Tree huggers

Our Heritage Guide, Bruce Bembridge, wearing the traditional Swiss guides hat. Lots of weird hats on this trip. Photos by David Lansing.

The itinerary for yesterday morning called for a “guided hike” at 10. That’s all it said—guided hike. There was no mention of grizzly bears or breathless ascents on a five mile trail nor climbing 1,260 feet up the side of a mountain. No, sir. Just a “guided hike.”

Like I said, I’m definitely the most urban guy on this trip. So when I walked into Bruce Bembridge’s funky little office (snowshoes on the walls, Hudson’s Bay blankets on the chairs, a beaver pelt here and some yellowing maps there) wearing my Rainbow flip-flops, he suggested that I might want to go back to my room and get some footwear that was, in his words, “a tad more substantial.”

How far are we hiking? I asked him.

“Oh, just a ways up the mountain,” he replied. See, that’s the problem with these outdoorsy types: They think a five mile hike with 1,300-feet of elevation gain is “just a ways up the mountain.” I think it’s a heart attack waiting to happen.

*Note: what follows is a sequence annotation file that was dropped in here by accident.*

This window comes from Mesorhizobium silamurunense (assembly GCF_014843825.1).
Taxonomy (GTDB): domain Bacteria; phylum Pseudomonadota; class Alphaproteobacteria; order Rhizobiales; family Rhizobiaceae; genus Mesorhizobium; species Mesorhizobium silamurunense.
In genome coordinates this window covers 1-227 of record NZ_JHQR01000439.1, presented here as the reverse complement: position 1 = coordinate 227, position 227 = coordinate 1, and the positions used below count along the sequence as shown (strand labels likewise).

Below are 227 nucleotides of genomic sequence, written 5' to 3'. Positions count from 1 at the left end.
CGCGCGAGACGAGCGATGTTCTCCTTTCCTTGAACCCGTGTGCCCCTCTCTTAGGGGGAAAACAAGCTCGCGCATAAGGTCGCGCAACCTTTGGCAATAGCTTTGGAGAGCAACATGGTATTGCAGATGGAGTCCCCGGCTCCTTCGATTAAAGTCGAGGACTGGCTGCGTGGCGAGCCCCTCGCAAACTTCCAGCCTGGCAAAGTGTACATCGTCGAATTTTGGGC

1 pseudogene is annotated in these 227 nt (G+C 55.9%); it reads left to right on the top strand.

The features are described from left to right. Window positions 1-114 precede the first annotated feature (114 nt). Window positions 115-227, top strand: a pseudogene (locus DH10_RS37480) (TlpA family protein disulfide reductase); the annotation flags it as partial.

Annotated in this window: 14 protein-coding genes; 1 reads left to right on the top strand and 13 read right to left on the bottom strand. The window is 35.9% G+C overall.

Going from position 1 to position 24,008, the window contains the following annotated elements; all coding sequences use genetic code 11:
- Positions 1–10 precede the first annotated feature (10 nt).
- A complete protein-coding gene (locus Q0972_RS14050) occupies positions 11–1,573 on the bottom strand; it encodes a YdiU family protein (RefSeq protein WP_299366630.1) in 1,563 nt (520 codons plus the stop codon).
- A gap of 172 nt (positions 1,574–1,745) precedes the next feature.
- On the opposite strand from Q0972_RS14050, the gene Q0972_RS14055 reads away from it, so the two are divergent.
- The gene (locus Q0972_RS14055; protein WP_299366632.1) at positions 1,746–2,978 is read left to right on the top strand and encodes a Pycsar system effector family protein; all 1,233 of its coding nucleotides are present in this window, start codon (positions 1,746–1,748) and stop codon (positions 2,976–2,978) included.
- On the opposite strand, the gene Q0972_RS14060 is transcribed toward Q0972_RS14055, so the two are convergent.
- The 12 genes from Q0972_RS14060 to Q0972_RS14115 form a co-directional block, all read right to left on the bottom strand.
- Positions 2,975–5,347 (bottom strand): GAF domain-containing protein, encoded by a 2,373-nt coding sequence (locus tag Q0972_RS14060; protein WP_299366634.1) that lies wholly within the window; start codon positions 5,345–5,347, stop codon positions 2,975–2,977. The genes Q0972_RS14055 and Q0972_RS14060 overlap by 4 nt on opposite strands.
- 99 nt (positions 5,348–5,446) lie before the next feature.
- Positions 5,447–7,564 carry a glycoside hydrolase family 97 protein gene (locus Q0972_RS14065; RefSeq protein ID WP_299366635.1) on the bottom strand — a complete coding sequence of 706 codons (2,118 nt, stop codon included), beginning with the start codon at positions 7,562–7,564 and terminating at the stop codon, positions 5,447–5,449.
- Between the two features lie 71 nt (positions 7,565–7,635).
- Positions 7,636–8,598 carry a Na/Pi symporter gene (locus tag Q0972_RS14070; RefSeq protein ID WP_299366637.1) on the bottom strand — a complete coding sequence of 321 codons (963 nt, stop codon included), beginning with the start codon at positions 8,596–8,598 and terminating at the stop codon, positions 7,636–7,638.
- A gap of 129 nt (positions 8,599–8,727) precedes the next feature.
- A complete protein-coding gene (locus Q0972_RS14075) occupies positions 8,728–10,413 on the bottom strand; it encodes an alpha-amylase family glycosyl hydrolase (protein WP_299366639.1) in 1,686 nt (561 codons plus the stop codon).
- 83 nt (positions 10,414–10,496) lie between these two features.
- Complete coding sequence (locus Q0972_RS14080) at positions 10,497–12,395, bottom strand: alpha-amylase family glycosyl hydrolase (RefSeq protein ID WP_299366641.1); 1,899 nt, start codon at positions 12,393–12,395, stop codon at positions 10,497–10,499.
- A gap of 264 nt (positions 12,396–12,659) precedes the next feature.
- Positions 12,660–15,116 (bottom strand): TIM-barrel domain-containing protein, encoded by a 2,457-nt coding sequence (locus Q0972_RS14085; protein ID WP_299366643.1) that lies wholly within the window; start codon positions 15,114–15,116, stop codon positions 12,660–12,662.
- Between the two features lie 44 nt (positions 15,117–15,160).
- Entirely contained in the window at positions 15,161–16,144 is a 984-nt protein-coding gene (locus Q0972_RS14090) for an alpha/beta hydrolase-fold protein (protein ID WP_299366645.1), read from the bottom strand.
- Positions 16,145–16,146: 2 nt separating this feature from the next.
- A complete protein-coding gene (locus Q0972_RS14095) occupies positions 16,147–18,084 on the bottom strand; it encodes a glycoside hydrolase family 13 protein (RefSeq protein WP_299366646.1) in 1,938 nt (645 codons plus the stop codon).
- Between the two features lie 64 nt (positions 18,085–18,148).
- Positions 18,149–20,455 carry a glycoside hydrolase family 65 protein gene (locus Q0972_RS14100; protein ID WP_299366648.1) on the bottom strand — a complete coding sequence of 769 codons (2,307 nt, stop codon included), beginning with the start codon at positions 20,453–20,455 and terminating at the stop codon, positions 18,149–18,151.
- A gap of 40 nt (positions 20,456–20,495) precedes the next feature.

So I went back to my room and put on some hiking boots and a few more layers of clothing. When I got back down to where Bruce, who is one of Chateau Lake Louise’s heritage guides, was standing in front of the lake chatting with our group, he’d also gotten me a couple of walking poles. “You might need these,” he said. I noticed no one else was given walking poles. No matter. I took them.

A forest full of tree huggers. Photo by David Lansing.

Bruce turned out to be a regular Will Rogers, full of information and blustery stories about bears and avalanches and getting lost in the woods. At one point, he stopped to tell a story about the trees and how you can tell the difference between a spruce and a fir (spruce needles are sharp and hurt like hell when you grab a bunch, as Bruce insisted we do; fir are soft and pliable). He told everyone to gather around a fir while he talked and then he asked us to give the tree a hug.

“Now, no matter what your politics, you’re all officially tree-huggers,” he said.

Yuck, yuck.

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1 comment

  1. Allan’s avatar

    OMG, I did that with him in winter (well, late spring), but we had snowshoes. We didn’t hug a tree. Too many people were making marks in the snow (never drink tea on a long trek – or just before getting in a small plane) so we were careful where we fell, sat or gripped.

    I remember that office. I think he’d happily live there if they let him. I wouldn’t be surprised to find him in a sleeping bag on the floor or under a snowy lean-to outside the spa entrance.

    He is an institution at the Chateau.

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